Even as Israel was tested by God Himself in this issue, so also have we been tested and found to be lawless. The story of Israel is being repeated, because the hearts of men have not changed in their tendency to resist the law of God. The heart is deceitful in its belief that it knows better than God and can devise its own laws that contradict the law of God. Even Christians have been seduced by the same prideful thought, being taught that the law of God has been put away and that they can now let their fallible conscience be their guide.
If men were truly led by the Spirit, they would not be lawless, for the Spirit of God does not lead us into sin, but into the righteousness of God. Walking by faith does not give believers a license to sin. “Sin is lawlessness” (1 John 3:4). Moses says in Deut. 7:5,
5 But thus you shall do to them: you shall tear down their altars and smash their sacred pillars and hew down their Asherim, and burn their graven images with fire. 6 For you are a holy people to the Lord your God; the Lord your God has chosen you to be a people for His own possession out of all the peoples who are on the face of the earth.
The Old Covenant method of accomplishing this was ineffective in the long term, because it dealt only with externals such as altars and pillars. Depriving people of their sacred places of worship does not change the heart. The New Covenant changes men's hearts so that they will destroy their own false altars and pillars, false gods, and spiritual strongholds. Yet they will do this only when the Church truly manifests the glory of God to them.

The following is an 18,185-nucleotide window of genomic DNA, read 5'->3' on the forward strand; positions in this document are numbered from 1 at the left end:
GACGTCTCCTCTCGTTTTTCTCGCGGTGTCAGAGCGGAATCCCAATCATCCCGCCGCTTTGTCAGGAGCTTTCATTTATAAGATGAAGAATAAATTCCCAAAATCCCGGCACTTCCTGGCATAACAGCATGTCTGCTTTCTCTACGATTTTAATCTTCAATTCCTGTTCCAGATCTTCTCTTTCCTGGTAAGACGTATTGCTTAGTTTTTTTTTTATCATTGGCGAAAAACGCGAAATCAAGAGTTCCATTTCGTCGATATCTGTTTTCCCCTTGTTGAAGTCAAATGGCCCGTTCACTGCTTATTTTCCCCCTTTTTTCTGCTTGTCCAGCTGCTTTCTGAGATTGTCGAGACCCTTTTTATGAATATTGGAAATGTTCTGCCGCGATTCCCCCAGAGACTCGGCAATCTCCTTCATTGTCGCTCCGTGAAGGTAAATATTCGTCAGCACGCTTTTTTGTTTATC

When Paul gave counsel to those believers who were married to unbelievers, he did not advocate divorce. He counseled the believer to remain if the unbelieving spouse wished to continue the marriage (1 Cor. 7:12).
This same principle applies also on a national level. Whether we like it or not, the situation in America (and virtually every other country) is that believers are yoked together with unbelievers. What do we do in such a case? Paul's counsel to individuals is applicable to nations as well.
In other words, we are to live in peace with the unbelievers as much as possible without compromising the principles of biblical law. 1 Cor. 7:15 says “God has called us to peace.” In fact, Paul tells us that the believers sanctify the unbelieving husband. Even so, the believers in the nation sanctify a secular democracy. Paul says further in 1 Cor. 7:16,
16 For how do you know. O wife, whether you will save your husband? Or how do you know, O husband, whether you will save your wife?
We are called, in fact, to bear witness to the glory of God that will cause the nation to turn to Jesus Christ and thus “save” the nation.
The only difference between the individual and the national application in this case is that individuals today have more leeway in leaving, whereas on the national level, where can a believer go today to live in a truly Christian nation? We are stuck in this relationship and really have nowhere else to go. For this reason, our instruction is clear. Paul says to live in peace and let your light shine so that the unbelievers will want what you have.